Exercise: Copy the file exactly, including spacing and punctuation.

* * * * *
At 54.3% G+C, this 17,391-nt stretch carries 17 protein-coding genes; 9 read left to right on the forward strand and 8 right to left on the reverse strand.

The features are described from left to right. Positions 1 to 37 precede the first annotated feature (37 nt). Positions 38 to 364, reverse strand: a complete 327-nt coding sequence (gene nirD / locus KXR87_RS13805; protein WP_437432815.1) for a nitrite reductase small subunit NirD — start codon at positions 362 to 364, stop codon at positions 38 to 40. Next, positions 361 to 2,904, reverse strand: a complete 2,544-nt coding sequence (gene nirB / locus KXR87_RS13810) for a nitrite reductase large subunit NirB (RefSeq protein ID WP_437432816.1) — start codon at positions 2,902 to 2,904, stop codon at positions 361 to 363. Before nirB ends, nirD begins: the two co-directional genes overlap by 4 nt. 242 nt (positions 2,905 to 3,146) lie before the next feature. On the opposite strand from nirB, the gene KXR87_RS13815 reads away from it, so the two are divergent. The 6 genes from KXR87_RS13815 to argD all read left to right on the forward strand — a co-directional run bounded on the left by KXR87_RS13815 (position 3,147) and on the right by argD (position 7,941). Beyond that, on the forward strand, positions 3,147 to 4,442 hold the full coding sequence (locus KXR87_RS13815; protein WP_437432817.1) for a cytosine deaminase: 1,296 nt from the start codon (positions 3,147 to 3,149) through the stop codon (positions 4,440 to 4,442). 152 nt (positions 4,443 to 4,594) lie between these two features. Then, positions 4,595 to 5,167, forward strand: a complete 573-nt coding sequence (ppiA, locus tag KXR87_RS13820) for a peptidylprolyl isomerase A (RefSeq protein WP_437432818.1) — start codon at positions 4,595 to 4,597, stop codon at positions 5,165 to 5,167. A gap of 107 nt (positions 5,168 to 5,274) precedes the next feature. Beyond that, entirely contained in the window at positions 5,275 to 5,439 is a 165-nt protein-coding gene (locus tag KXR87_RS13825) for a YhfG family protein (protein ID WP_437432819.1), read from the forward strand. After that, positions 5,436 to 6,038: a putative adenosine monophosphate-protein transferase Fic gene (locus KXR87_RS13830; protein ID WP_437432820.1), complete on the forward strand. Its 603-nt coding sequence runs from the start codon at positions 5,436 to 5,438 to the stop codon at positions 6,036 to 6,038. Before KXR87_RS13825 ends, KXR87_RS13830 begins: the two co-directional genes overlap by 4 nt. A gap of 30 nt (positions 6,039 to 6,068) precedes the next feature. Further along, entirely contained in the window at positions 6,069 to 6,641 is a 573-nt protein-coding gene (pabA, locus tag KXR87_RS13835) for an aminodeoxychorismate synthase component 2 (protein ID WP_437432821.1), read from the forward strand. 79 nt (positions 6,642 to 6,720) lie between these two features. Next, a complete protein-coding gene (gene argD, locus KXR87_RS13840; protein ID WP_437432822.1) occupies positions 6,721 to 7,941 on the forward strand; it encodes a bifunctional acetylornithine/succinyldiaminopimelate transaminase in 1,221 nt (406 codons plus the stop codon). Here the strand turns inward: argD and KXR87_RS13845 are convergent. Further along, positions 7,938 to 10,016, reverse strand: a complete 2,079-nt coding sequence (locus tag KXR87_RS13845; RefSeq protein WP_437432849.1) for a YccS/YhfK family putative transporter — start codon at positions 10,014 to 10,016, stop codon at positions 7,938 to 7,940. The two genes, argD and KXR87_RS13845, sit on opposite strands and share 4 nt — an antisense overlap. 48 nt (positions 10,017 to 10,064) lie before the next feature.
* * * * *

At 54.3% G+C, this 17,391-nt stretch carries 17 protein-coding genes; 9 read left to right on the forward strand and 8 right to left on the reverse strand.

The features are described from left to right. Positions 1 to 37 precede the first annotated feature (37 nt). Positions 38 to 364, reverse strand: a complete 327-nt coding sequence (gene nirD / locus KXR87_RS13805; protein WP_437432815.1) for a nitrite reductase small subunit NirD — start codon at positions 362 to 364, stop codon at positions 38 to 40. Next, positions 361 to 2,904, reverse strand: a complete 2,544-nt coding sequence (gene nirB / locus KXR87_RS13810) for a nitrite reductase large subunit NirB (RefSeq protein ID WP_437432816.1) — start codon at positions 2,902 to 2,904, stop codon at positions 361 to 363. Before nirB ends, nirD begins: the two co-directional genes overlap by 4 nt. 242 nt (positions 2,905 to 3,146) lie before the next feature. On the opposite strand from nirB, the gene KXR87_RS13815 reads away from it, so the two are divergent. The 6 genes from KXR87_RS13815 to argD all read left to right on the forward strand — a co-directional run bounded on the left by KXR87_RS13815 (position 3,147) and on the right by argD (position 7,941). Beyond that, on the forward strand, positions 3,147 to 4,442 hold the full coding sequence (locus KXR87_RS13815; protein WP_437432817.1) for a cytosine deaminase: 1,296 nt from the start codon (positions 3,147 to 3,149) through the stop codon (positions 4,440 to 4,442). 152 nt (positions 4,443 to 4,594) lie between these two features. Then, positions 4,595 to 5,167, forward strand: a complete 573-nt coding sequence (ppiA, locus tag KXR87_RS13820) for a peptidylprolyl isomerase A (RefSeq protein WP_437432818.1) — start codon at positions 4,595 to 4,597, stop codon at positions 5,165 to 5,167. A gap of 107 nt (positions 5,168 to 5,274) precedes the next feature. Beyond that, entirely contained in the window at positions 5,275 to 5,439 is a 165-nt protein-coding gene (locus tag KXR87_RS13825) for a YhfG family protein (protein ID WP_437432819.1), read from the forward strand. After that, positions 5,436 to 6,038: a putative adenosine monophosphate-protein transferase Fic gene (locus KXR87_RS13830; protein ID WP_437432820.1), complete on the forward strand. Its 603-nt coding sequence runs from the start codon at positions 5,436 to 5,438 to the stop codon at positions 6,036 to 6,038. Before KXR87_RS13825 ends, KXR87_RS13830 begins: the two co-directional genes overlap by 4 nt. A gap of 30 nt (positions 6,039 to 6,068) precedes the next feature. Further along, entirely contained in the window at positions 6,069 to 6,641 is a 573-nt protein-coding gene (pabA, locus tag KXR87_RS13835) for an aminodeoxychorismate synthase component 2 (protein ID WP_437432821.1), read from the forward strand. 79 nt (positions 6,642 to 6,720) lie between these two features. Next, a complete protein-coding gene (gene argD, locus KXR87_RS13840; protein ID WP_437432822.1) occupies positions 6,721 to 7,941 on the forward strand; it encodes a bifunctional acetylornithine/succinyldiaminopimelate transaminase in 1,221 nt (406 codons plus the stop codon). Here the strand turns inward: argD and KXR87_RS13845 are convergent. Further along, positions 7,938 to 10,016, reverse strand: a complete 2,079-nt coding sequence (locus tag KXR87_RS13845; RefSeq protein WP_437432849.1) for a YccS/YhfK family putative transporter — start codon at positions 10,014 to 10,016, stop codon at positions 7,938 to 7,940. The two genes, argD and KXR87_RS13845, sit on opposite strands and share 4 nt — an antisense overlap. 48 nt (positions 10,017 to 10,064) lie before the next feature.